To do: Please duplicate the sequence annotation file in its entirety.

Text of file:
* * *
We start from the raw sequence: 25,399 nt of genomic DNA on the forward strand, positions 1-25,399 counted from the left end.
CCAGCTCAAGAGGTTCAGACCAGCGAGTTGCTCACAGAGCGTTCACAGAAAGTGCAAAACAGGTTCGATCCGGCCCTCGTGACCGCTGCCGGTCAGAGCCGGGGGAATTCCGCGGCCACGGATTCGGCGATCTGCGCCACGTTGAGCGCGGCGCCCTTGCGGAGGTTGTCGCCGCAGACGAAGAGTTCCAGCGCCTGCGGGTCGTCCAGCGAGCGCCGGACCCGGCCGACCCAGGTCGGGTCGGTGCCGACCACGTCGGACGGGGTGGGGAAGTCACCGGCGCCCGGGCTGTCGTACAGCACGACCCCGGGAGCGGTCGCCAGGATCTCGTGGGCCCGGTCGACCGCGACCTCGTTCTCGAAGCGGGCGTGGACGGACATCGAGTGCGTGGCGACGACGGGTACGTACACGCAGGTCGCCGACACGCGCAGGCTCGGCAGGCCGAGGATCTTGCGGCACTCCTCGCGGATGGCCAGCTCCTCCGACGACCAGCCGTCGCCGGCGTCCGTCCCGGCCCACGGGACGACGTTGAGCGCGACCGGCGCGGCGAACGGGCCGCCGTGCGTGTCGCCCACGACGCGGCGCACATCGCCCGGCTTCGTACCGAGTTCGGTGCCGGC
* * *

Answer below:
We start from the raw sequence: 25,399 nt of genomic DNA on the forward strand, positions 1-25,399 counted from the left end.
CCAGCTCAAGAGGTTCAGACCAGCGAGTTGCTCACAGAGCGTTCACAGAAAGTGCAAAACAGGTTCGATCCGGCCCTCGTGACCGCTGCCGGTCAGAGCCGGGGGAATTCCGCGGCCACGGATTCGGCGATCTGCGCCACGTTGAGCGCGGCGCCCTTGCGGAGGTTGTCGCCGCAGACGAAGAGTTCCAGCGCCTGCGGGTCGTCCAGCGAGCGCCGGACCCGGCCGACCCAGGTCGGGTCGGTGCCGACCACGTCGGACGGGGTGGGGAAGTCACCGGCGCCCGGGCTGTCGTACAGCACGACCCCGGGAGCGGTCGCCAGGATCTCGTGGGCCCGGTCGACCGCGACCTCGTTCTCGAAGCGGGCGTGGACGGACATCGAGTGCGTGGCGACGACGGGTACGTACACGCAGGTCGCCGACACGCGCAGGCTCGGCAGGCCGAGGATCTTGCGGCACTCCTCGCGGATGGCCAGCTCCTCCGACGACCAGCCGTCGCCGGCGTCCGTCCCGGCCCACGGGACGACGTTGAGCGCGACCGGCGCGGCGAACGGGCCGCCGTGCGTGTCGCCCACGACGCGGCGCACATCGCCCGGCTTCGTACCGAGTTCGGTGCCGGC